Professor Todd Kennedy sasys that after Anthony Bourdain’s death, “I was shaken in a way I think a lot of people were, but it was really intense for me, and it was intense for days and days, which surprised me,” Kennedy says. “I’m not somebody who really cares about—not just celebrities, but really anybody. I wrote a master’s thesis on Bob Dylan but I’m not really invested in Bob Dylan as a person.”
And so, his academic mind was forced to examine why this particular thorn stuck with him so long. “I started thinking about what it was about Bourdain that had me so distraught, and the more I looked at what he did and created, I realized how complex it all was,” he says. Kennedy studied Parts Unknownand No Reservations and felt Bourdain was creating more than just a travel show. He caught subtle references to obscure films “only cinematographers or film historians would catch.”
“I don’t think you can truly appreciate how complex Bourdain was without knowing the text he’s drawing from,” Kennedy says. As such, like other academics drawn to great works of art, Kennedy decided to explore Bourdain’s show in class.
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“In the academic world, in literary studies and film studies and cultural studies, we like to talk about how all these different aspects of culture speak to each other: music, food, travel, literature, film, pop culture,” Kennedy explains. “Anthony Bourdain combines and layers all of them to complete an entire worldview wherever he goes.”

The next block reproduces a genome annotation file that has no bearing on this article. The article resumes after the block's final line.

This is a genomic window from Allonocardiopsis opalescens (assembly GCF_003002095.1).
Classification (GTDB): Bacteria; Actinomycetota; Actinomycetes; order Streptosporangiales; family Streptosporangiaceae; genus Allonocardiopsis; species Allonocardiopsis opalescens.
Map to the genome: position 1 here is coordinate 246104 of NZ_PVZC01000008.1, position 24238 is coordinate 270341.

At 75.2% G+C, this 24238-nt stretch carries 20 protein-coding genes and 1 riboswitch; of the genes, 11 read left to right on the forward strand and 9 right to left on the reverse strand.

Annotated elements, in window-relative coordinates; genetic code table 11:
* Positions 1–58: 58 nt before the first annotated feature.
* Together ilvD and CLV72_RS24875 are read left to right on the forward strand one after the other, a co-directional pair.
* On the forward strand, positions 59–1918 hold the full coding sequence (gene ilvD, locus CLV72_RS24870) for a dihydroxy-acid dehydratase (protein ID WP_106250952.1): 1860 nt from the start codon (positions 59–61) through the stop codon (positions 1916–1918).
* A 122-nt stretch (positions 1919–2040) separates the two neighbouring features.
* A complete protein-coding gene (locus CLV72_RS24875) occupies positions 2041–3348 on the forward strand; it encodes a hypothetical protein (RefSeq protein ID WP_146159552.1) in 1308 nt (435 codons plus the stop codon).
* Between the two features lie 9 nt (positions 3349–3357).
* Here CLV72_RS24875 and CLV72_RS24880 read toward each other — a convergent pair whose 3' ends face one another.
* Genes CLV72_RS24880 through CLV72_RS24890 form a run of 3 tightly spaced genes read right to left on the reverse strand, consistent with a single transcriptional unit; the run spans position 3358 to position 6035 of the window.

This isn’t a totally new discovery, Kennedy says. “[Bourdain] talked about this quite a bit in a general way — there’s a specific interview where he says that he often chose locations for the show by talking about a filmmaker, a music group or a cinematographer that he’d been obsessed with. They then figured out a location based on that.” Still, the professor wants to dig deeper — what more could you discover about Bourdain when you know the original text that’s influencing him?
Exploring Bourdain’s Complexity
One of Kennedy’s first lessons will focus on the Basque Country episode of Parts Unknown. For this episode, Kennedy says Bourdain “would watch a whole bunch of Julio Medem films and then fill the episode with a bunch of references to Julio Medem. So on one hand it’s a little joke to see if any viewers will catch it, which hardly anybody does, especially when he uses more obscure filmmakers.”
On the other hand, Kennedy continues, it’s “almost an academic treatise” on Bourdain reflecting on the films, literature and media that shapes him. “His last words in the recently released premiere of Parts Unknown were, ‘I do my best. I look. I listen. But in the end, I know it’s my story. Not Kamau’s, not Kenya’s, or Kenyans. Those stories are yet to be heard.’
“So as much as he’s about listening not telling, understanding a culture [but] not imposing on it, he’s still very aware of how his view of the location is a product of the films he’s seen, the books he’s read, what he’s been exposed to through media before he gets there,” Kennedy says.